Any events professional will tell you: the way O’Reilly handled TOC is insane. If the company wasn’t sure it wanted to keep running TOC, at the very least it should have put the franchise up for sale as a going concern.

Even if someone was willing to offer just $1 to take over the franchise (as I and many others would have done in a heartbeat), O’Reilly would have saved both face and the cost of severance. Two people widely respected by the industry would have kept their jobs, and the community would persist.

You don’t have to convince me that maintaining a community is hard work. Sustaining a publishing community is even harder, because there is no one thing that people universally recognize as “publishing”.

But once you’ve helped make a community, you have an obligation to nurture and sustain it. If you decide you want to do something else with your resources, you still have to provide for its care and feeding. You don’t shut everything down without making an attempt to at least provide for its welfare.

The thing that made TOC valuable – unique – was its ability to cut across a range of silos and present ideas that mattered. Despite what O’Reilly claims, that isn’t something other events do or even try to do. The ones that come closest are the events that pretty much mimic whatever TOC did first.

Shutting down TOC is more than a disappointment. The decision calls into question much of what the company claims that it stands for. Consider the content of a TOC keynote that Tim O’Reilly delivered in February:

Why are we here? It’s not to make our fortune. There are certainly some people who have forgotten that. But I like to say that making money is like putting gas in the car. You know you need to do it, but life is not a tour of gas stations.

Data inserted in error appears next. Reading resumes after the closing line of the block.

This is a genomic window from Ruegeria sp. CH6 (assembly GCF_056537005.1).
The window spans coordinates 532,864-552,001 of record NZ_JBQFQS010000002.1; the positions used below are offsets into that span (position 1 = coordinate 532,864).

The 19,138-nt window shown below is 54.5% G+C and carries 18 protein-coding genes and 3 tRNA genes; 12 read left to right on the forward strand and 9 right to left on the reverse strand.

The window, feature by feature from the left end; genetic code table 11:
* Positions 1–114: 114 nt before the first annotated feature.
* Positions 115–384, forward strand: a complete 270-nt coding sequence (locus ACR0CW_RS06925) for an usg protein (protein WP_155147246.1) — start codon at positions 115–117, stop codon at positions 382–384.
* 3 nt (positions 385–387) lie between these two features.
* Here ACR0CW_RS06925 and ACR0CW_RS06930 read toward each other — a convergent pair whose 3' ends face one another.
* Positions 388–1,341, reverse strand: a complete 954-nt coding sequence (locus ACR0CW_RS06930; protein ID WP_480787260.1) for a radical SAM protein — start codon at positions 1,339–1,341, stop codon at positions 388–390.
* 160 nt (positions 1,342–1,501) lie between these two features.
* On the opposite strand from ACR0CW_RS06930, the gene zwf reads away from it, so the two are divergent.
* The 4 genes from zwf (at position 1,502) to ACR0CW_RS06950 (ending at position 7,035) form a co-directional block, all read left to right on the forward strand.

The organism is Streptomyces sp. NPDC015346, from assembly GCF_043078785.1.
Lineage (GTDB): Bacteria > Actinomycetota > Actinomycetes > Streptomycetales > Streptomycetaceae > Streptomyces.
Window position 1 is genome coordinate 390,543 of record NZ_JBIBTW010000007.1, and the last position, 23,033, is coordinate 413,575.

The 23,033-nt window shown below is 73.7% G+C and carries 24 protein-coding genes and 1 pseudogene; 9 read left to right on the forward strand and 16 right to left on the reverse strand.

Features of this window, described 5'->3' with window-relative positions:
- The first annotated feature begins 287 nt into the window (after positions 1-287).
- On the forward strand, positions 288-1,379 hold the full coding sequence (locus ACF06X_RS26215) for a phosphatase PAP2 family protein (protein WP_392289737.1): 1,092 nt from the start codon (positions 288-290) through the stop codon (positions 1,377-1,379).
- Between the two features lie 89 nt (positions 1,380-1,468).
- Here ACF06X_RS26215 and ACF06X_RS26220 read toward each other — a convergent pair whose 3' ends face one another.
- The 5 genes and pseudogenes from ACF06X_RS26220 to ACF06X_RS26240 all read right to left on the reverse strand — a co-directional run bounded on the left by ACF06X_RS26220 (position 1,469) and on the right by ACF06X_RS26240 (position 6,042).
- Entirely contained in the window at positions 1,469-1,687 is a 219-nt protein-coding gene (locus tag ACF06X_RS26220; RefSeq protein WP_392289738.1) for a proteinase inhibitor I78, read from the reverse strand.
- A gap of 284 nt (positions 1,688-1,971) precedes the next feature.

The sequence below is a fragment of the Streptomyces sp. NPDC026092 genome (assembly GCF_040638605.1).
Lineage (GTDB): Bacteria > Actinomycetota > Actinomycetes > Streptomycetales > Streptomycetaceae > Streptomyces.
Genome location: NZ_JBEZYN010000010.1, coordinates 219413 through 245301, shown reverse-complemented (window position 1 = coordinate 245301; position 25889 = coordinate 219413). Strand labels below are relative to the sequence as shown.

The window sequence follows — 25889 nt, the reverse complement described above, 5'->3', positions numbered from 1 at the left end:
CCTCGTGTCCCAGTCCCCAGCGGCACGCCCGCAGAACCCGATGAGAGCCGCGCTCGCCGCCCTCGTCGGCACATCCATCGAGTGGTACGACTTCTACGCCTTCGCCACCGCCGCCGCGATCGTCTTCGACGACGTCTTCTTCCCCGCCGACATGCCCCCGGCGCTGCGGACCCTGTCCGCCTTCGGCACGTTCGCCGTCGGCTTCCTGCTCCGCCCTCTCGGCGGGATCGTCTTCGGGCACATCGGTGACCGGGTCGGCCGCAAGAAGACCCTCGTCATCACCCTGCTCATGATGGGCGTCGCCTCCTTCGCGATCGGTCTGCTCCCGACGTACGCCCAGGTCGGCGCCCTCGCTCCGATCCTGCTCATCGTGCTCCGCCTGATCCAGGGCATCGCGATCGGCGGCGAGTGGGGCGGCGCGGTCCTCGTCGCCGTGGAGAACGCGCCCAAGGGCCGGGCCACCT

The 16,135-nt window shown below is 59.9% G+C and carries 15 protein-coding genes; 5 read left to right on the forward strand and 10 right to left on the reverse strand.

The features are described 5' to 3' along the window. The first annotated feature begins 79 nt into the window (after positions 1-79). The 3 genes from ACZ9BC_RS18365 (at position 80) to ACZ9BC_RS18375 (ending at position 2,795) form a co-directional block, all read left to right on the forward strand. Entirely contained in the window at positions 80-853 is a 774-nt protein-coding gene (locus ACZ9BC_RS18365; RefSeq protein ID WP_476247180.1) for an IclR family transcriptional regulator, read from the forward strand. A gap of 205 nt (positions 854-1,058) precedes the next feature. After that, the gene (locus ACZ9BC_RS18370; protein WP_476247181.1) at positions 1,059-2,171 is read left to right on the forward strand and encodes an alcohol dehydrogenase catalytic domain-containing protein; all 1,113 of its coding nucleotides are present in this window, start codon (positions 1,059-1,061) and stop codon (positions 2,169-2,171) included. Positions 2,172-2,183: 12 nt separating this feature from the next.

We have to remember what publishing is really about, what writing is really about. I started writing books and then publishing them for other people because there were problems I wanted to solve. We still have a job to do. And that job to educate, and to entertain and to figure out how to gather the knowledge of the world and share it with other people.

In a report posted the next day, Andrew Albanese summarized a message that O’Reilly has tried to popularize: “Work on stuff that matters”. After the announcement, I had to ask myself, “So what matters at O’Reilly now?”

The answer? Selling publishers proprietary workflow solutions. And what doesn’t matter? Owning up to the implications of a keynote Tim O’Reilly gave only three short months ago.

More than a bit of disclosure: I am an O’Reilly author (three times, including Book: A Publishing Manifesto, a research paper on book piracy and an overview of the use of XML in book publishing). I’ve spoken nearly 20 times at TOC events in New York, Frankfurt, Bologna, Chicago, Austin and Charleston. Last year, I was invited to attend and participated in a NewsFOO event that took place in Phoenix. I consider Joe Wikert a friend and Kat Meyer a close friend. Neither had any awareness or involvement in the creation of this post. I’ve written favorably about O’Reilly and TOC in the past, and I may write favorably about O’Reilly again in the future… but not today.

Brian O'Leary

About Brian O'Leary

Founder and principal of Magellan Media Consulting, Brian O’Leary helps enterprises with media and publishing components capitalize on the power of content. A veteran of more than 30 years in the publishing industry and a prolific content producer himself, Brian leverages the breadth and depth of his experience to deliver innovative content solutions.